How meeting professionals can measure and improve event ROI in a post-pandemic world

[My June, 2021 guest post for BlueJeans by Verizon on event ROI.]Event ROI

What is event ROI?

Return On Investment (ROI) is such a familiar business concept that it’s easy to gloss over the complexities of defining it in the context of events. So let’s define event ROI in a little more detail.

Typically, ROI is thought of as a financial metric to evaluate the profitability of an investment. Some event stakeholders use ROI as a financial tool to evaluate the profitability of holding or attending an event. Others view it as a non-financial metric. For example, an academic invited to speak at a meeting might compare their investment of time and money spent attending with their expected return of increased status, easier access to colleagues, or greater likelihood of obtaining tenure.

Rather than spend more time delving into the complexities of defining event ROI (explore further at the Event ROI Institute), suffice it to say that event ROI is an intricate attempt to measure value for event stakeholders.

Who gets ROI at an event?

Events have multiple stakeholders. All events have owners, suppliers of services and products, and attendees. And there are often other stakeholders, such as associated organizations, exhibitors, employees, and volunteers.

Which stakeholders receive the event ROI?

Ideally, all of them!

For example:

  • Event owners expect to profit financially from the event, or from its contribution to shareholder value, or its support of an organization’s mission.
  • Suppliers of services and products plan to make a financial profit from their investment of time and resources, and perhaps firm up additional profitable business too.
  • Exhibitors hope to gain new customers, maintain or strengthen existing business relationships, increase brand awareness, and promote their offerings to a wider audience, thus obtaining greater market share.
  • Attendees profit by learning about top-of-mind topics and issues of interest, getting their questions answered, building their knowledge peer network, and maintaining or increasing their status and visibility.

Notice that different event stakeholders think of ROI in very different ways. Successful win-win events provide attractive ROI for every stakeholder.

Event ROI and the pandemic

With the loss of most in-person meetings during the pandemic, stakeholders with tangible investments in face-to-face meetings have an ROI of zero. The meeting industry continues to reel under a wave of cancellations, postponements, and uncertainty.

Post-pandemic, potential event ROI is not significantly different from what it was before, except that the delivery models for meetings are going to be different. It seems likely that the mix will include:

  • Fewer in-person;
  • More online; and
  • More hybrid (in-person and online) meetings.

Considerations for event owners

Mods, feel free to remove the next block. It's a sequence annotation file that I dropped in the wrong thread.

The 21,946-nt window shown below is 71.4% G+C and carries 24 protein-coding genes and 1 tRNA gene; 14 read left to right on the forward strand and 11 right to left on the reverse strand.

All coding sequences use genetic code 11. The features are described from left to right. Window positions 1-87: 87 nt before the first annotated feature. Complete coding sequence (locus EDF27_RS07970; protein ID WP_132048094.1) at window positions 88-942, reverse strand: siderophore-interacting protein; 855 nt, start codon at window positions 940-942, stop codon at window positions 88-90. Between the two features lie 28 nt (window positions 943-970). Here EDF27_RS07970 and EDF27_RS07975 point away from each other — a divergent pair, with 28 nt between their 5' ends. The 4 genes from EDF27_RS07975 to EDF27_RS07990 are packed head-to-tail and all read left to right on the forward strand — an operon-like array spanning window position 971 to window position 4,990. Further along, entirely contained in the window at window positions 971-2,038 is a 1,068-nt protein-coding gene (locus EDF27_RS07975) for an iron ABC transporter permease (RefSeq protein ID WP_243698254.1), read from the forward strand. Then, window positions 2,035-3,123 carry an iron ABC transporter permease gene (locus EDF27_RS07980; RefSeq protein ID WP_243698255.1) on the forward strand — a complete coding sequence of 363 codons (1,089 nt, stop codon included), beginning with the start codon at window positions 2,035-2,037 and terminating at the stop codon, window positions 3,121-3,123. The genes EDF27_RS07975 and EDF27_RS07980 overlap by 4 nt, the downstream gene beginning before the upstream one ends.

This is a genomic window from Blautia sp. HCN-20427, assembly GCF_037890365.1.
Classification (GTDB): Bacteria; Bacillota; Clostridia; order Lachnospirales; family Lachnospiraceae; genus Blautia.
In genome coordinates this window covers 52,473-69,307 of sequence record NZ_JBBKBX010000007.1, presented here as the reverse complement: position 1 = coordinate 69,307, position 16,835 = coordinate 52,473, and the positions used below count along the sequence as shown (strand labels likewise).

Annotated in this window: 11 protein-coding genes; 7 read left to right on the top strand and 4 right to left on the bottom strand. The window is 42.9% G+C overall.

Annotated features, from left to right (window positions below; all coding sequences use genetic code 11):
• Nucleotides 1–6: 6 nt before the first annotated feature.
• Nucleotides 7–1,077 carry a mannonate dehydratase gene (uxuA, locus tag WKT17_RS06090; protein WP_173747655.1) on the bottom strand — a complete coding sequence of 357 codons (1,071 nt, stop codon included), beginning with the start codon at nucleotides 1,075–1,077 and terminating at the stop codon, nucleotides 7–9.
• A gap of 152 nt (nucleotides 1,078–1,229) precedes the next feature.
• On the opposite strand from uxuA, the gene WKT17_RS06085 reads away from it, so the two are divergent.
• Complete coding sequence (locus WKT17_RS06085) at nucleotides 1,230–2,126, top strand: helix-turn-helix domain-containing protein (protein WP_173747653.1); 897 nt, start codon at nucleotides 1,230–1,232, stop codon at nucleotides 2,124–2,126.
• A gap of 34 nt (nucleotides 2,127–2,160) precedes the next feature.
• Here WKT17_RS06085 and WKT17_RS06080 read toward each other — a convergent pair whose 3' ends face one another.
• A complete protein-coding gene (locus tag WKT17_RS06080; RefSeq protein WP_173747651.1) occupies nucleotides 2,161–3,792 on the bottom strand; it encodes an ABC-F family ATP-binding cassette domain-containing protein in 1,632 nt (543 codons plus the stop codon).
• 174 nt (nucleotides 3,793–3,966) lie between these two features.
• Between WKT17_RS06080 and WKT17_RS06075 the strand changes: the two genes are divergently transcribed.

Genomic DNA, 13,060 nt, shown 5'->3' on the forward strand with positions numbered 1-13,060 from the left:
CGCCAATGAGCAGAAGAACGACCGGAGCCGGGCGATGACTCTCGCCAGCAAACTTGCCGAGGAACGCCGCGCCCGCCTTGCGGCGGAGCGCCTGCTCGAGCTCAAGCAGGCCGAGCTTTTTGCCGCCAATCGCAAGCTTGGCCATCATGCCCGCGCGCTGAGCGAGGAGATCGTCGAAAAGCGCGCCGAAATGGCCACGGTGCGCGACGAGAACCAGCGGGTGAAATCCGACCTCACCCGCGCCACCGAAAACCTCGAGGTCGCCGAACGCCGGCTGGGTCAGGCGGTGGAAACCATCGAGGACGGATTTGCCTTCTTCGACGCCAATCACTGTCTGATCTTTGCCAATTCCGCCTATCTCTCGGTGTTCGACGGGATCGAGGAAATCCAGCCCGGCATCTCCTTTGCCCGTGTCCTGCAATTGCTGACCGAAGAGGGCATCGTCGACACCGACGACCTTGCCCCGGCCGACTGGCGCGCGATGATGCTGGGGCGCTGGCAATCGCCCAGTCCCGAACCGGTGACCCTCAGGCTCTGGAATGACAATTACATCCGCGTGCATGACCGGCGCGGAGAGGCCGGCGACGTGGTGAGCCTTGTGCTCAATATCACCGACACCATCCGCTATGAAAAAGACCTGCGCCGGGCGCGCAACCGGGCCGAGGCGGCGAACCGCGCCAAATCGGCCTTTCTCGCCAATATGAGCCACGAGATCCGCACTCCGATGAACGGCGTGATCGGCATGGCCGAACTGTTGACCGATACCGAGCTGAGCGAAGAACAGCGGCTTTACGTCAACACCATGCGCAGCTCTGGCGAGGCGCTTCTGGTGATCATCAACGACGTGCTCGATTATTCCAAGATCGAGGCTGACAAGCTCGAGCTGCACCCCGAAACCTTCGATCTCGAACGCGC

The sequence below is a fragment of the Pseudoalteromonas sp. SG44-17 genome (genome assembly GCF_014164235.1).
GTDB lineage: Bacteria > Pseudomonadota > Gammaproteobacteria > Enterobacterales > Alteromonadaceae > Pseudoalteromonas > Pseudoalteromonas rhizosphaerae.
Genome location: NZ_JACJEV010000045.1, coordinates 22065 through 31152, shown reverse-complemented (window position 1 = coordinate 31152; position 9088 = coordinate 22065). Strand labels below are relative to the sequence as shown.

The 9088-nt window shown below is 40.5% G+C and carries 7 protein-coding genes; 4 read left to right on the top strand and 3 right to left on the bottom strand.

Calculating post-pandemic ROI is especially difficult for event owners, because it’s not clear yet:

  • What the mix of these three delivery models will be.
  • How eager people will be to attend in-person events.
  • Whether there are attractive ROI models for online exhibitors, who are typically significant revenue contributors to in-person meetings.
  • What will people be willing to pay for online attendance, compared to what they paid for pre-pandemic face-to-face meetings.

In addition, the meeting industry is still clarifying the production costs involved with larger online meetings. After a year of hasty learning how to produce online events that satisfy still indeterminate norms for event production quality and reliability, it’s still unclear what a typical online meeting will involve and cost for each of the different pre-pandemic meeting sectors.

Considerations for event supplies and attendees

Calculating post-pandemic ROI for suppliers and attendees is unlikely to be markedly different from what they did before. Attendees, of course, will now often have the option to attend on-line or in person. It will be interesting to see the choices people make. One clear trend has been the increase in attendance for meetings that have successfully transitioned to online from in-person. Larger audiences at such events may be a way to increase revenue (though at a lower cost-per-seat) over time.

How has the COVID-19 pandemic positively affected the meeting industry?

Yes, the coronavirus pandemic has had a terrible impact on the meeting industry. But, there’s a silver lining.

During the pandemic, online meetings replaced many in-person meetings. Producing and experiencing online meetings has been challenging. Yet stakeholders have discovered numerous positive aspects, including:

  • You’re instantly “there”. Travel expense and time is eliminated, with an associated sustainability bonus.
  • It’s become clear that many in-person meetings can be conducted just as effectively and successfully online. Meeting stakeholders now have much more experience as to when online can replace in-person meetings.
  • Participants’ increased familiarity and acceptance of on-line meetings have led to the rise of new ways of meeting for organizations. I’ve worked with clients who have replaced large in-person meetings of physically separated senior executives with more frequent, smaller, tightly targeted online meetings. These meetings have been so well received, that they will continue online post-pandemic.
  • Online meetings, which attendees can easily leave or ignore, have increased stakeholder awareness of the importance and value of using engaging, interactive meeting formats.

Event platforms for connection

The pressure to find comprehensive replacements for face-to-face meetings has sped the development of technology platforms that better support connection between participants. Pre-pandemic online platforms were designed to provide broadcast-style meeting formats. A host of new online platforms, like Gatherly, Rally, Wonder, and others, allow fluid, participant-driven connection much closer to that found in an in-person meeting social. These platforms provide the “hallway conversations” missing from larger platforms, like Zoom, BlueJeans, and Teams.